Parvathy in Ullozhukku
Parvathy in Ullozhukku

Soon after the wedding, Thomas Kutty falls terribly ill, and Anju is forced to assume the role of a caregiver. Leelamma, the grieving mother, treats her with great love and kindness but remains oblivious to the palpable unhappiness that has settled on her. The narrative proceeds linearly, carrying the audience along the trajectory of Anju’s marital life. When she reestablishes contact with her lover, Rajeev (Arjun Radhakrishnan, voiced by Roshan Mathew), a young man who drifts from one odd job and promise to another, a storm begins to brew on the horizon, eventually erupting on the day Thomas Kutty dies, with his funeral delayed by a deluge.

Ullozhukku is Christo’s third fiction film, following two award-winning shorts, Kanyaka (Virgin) in 2015 and Kamuki (Sweetheart) in 2016, which he made as a film student in Kolkata. The themes of caregiving, desire, and unplanned pregnancy that he explored in the shorts recur in the feature film. Incidentally, in Kanyaka, he used Urvashi, the film star, as a motif of worldliness that the protagonist — a young nun doubling as a caregiver for her senior — struggles to resist. His films also share a similar formal quality— nothing in the frames looks out of place or wildly spontaneous. Scenes unfold with great restraint, capturing the central characters in shallow focus.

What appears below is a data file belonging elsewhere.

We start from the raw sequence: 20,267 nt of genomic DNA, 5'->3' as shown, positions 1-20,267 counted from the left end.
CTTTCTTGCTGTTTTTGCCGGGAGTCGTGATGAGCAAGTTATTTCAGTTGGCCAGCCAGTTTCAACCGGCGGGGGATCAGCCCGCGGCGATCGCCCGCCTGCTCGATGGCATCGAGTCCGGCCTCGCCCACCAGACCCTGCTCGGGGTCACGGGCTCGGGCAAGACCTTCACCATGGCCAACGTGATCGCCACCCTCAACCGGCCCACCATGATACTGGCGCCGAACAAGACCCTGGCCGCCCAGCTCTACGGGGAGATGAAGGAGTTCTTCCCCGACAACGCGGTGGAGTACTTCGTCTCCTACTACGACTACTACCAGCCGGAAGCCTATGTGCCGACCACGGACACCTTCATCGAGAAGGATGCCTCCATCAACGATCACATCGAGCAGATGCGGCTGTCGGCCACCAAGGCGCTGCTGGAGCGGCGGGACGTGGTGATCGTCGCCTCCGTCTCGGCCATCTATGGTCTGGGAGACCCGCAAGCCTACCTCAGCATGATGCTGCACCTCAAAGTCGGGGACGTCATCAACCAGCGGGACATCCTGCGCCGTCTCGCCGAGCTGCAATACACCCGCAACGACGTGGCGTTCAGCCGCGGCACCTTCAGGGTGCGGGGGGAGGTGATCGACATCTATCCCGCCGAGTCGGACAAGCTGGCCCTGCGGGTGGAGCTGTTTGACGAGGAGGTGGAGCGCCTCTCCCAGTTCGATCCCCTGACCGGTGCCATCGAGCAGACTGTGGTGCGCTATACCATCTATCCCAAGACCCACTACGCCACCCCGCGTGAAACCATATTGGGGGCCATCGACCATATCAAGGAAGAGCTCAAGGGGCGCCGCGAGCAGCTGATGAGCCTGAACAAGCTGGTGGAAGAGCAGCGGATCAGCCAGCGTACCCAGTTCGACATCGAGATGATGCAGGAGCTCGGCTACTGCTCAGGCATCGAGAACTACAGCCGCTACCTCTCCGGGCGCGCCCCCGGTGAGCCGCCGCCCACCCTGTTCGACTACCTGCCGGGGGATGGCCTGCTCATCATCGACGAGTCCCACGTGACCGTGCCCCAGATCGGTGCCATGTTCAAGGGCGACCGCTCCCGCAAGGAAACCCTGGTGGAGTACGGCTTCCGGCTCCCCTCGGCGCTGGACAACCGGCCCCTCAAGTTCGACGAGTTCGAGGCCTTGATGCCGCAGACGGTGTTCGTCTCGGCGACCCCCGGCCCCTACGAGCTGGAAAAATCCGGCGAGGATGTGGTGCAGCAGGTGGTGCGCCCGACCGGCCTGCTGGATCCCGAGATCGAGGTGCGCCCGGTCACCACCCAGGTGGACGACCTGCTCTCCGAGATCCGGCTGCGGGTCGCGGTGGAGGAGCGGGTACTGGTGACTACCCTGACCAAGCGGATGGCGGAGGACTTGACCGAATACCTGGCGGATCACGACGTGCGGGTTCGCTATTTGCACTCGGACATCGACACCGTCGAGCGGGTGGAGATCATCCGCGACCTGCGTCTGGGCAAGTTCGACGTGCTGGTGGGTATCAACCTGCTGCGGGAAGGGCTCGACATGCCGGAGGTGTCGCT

A still from the film
A still from the film